Thursday, May 03, 2012

Know your user cohorts

One of the most important tools to better understand the usage of a web application – or a service, a game or a mobile app, it doesn't matter – is a cohort analysis. In fact, it's almost impossible to get a really good understanding of a service's usage without looking at activity and retention numbers on a cohort-by-cohort basis.

And yet, most startups that we're talking to haven't looked into cohort analyses yet. Often the reason is lack of resources. If you're a young, bootstrapped startup and you have to decide if you want to use your developers' scarce time to improve your product or to get better statistics most founders will decide for the product. That's understandable. Nonetheless I would like to argue for a high quality standard of metrics early on, since the insights that you'll get by understanding your metrics will often be highly actionable. And of course it will make your conversations with investors who want to understand your numbers much easier. At the minimum, I think you should try to make sure from the beginning that you collect the data that will allow you to do more sophisticated analyses later.

Back to the original point, why is a cohort analysis so crucial? Let's take a look at the following chart of an imaginary startup:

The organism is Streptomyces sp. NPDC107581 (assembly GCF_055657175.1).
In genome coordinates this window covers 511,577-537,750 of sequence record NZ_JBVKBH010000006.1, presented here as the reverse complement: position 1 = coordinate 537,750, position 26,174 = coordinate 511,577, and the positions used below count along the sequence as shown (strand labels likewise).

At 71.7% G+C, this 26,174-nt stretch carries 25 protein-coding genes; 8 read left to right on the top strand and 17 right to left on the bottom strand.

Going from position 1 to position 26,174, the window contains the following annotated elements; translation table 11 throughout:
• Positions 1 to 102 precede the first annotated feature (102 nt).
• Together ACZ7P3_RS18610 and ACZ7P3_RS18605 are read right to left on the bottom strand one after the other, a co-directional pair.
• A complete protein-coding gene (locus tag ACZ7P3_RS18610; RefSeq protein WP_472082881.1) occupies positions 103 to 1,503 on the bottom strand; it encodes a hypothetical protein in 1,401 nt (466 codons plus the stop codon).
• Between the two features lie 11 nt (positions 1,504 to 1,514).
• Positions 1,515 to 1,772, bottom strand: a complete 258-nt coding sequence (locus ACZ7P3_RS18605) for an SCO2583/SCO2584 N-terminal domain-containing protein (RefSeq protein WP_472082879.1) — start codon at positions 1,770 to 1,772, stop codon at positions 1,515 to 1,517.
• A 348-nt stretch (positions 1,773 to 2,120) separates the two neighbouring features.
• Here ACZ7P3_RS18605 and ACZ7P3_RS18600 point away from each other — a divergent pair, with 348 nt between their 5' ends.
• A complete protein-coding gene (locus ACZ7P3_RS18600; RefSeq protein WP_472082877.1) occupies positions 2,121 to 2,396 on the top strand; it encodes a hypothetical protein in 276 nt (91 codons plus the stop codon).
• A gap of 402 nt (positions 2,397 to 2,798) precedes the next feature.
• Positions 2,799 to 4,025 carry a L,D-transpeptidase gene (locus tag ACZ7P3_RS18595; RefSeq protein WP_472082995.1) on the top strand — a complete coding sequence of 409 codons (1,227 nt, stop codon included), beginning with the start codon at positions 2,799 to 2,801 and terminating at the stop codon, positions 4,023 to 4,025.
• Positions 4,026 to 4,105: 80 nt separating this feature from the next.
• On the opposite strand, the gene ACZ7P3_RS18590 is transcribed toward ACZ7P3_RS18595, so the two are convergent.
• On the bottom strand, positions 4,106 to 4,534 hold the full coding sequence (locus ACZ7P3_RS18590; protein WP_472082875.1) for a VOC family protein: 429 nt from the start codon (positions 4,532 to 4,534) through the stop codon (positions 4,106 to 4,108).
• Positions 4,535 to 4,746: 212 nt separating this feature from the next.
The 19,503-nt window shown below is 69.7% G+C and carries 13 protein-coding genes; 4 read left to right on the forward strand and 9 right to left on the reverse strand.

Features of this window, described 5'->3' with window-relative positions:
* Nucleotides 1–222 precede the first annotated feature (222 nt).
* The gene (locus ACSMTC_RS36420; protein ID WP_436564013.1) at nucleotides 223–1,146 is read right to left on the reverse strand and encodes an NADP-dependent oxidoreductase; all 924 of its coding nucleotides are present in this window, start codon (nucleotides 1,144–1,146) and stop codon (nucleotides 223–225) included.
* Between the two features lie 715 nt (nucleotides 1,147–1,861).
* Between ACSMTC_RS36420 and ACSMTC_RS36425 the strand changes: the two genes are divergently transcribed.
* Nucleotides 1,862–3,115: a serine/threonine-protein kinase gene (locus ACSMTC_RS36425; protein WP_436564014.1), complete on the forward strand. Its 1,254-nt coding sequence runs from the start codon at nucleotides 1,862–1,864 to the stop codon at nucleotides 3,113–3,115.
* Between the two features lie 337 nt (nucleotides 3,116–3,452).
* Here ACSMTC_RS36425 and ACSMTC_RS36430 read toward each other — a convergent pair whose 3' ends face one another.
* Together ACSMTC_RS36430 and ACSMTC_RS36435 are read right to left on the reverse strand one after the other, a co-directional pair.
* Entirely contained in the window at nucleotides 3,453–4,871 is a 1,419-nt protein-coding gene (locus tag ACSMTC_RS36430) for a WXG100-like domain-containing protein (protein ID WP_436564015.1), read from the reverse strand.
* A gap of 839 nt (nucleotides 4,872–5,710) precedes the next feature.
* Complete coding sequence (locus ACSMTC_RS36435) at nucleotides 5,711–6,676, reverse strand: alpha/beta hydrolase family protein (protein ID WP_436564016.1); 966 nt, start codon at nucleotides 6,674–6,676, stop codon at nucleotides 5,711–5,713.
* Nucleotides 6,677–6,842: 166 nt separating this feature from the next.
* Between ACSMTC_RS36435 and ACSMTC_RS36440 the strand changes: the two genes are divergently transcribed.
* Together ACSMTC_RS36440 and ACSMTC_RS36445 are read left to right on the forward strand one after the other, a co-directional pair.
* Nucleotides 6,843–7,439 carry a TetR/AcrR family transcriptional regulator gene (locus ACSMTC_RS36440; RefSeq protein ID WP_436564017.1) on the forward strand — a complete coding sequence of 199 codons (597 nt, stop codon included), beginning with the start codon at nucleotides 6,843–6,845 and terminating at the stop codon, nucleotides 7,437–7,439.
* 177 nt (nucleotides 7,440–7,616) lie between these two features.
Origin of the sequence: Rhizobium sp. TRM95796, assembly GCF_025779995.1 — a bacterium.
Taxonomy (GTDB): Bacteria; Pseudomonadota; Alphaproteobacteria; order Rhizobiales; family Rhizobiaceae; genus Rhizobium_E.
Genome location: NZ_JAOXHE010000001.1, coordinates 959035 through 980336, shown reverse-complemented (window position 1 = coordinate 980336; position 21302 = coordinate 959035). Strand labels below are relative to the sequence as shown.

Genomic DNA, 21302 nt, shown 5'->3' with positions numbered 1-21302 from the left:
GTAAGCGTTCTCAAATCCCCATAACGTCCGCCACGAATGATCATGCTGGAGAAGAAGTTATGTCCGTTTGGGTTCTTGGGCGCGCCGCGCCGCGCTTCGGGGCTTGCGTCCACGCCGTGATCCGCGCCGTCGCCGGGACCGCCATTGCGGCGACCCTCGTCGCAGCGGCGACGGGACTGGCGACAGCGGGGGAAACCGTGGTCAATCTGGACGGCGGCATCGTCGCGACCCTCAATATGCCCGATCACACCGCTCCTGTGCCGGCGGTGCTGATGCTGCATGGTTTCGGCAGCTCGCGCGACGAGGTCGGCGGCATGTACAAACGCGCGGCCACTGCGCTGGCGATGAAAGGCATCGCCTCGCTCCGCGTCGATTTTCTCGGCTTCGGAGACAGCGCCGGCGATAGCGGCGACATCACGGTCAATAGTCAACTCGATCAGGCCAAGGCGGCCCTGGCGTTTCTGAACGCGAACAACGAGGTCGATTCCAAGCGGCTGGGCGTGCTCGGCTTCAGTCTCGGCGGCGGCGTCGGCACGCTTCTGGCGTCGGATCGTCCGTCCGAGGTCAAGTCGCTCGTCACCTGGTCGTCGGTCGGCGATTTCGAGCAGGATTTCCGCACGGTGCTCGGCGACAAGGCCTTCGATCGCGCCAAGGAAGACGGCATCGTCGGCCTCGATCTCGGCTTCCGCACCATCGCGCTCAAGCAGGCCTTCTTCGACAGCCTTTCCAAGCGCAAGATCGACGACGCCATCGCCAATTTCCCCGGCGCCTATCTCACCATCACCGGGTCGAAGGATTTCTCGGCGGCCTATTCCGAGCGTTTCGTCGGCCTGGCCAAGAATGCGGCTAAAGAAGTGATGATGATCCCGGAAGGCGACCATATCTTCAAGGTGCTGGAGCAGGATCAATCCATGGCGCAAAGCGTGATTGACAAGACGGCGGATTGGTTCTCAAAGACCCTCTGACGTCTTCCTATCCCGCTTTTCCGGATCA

Looks like the company is growing nicely, hm? No exponential growth, but constant, linear growth. Now take a look at this chart:

It looks like the number of active users is growing even steeper. Great! 

But now let's take a look at the underlying cohort numbers in this Google Sheet.

The number of new signups are contained in cells D5 to D14, and the cumulated number of signups are in cells E5 to E14 (I used that one to make the chart look better :-) ). The number of active users, which the second chart shows, is contained in cells H15 to Q15.

In case you're not familiar with cohort analyses, here's a quick introduction:
  • Each row represents a signup cohort.
  • In the "right-aligned" cohort analysis at the top you can see the number of active users of each signup cohort for every calendar month. So, for example, I5 is the number of users who signed up in January 2011 and were active in February 2011, and I6 is the number of users who signed up in February 2011 and were active in February 2011. Accordingly, if you go down to the "Total" numbers in row 15 you'll see the total number of active users for each calendar month. These are the numbers which form the activity chart above.
  • In the "left-aligned" cohort analysis at the bottom you can see the number of active users of each signup cohort for every user lifetime month. Example: I20 shows the number of users who signed up in February 2011 and were active in March 2011 (=user lifetime month #2 of the February 2011 cohort).
Row 29 and 30 calculate the monthly drop-off rate and the percentage of users who is still active n months after signing up. Here's where it gets really interesting. Our imaginary startup has a monthly drop-off rate of 50%, which means that after 6 months only 4% of the users are still active! That's not easy to see if you're just looking at the charts above, is it?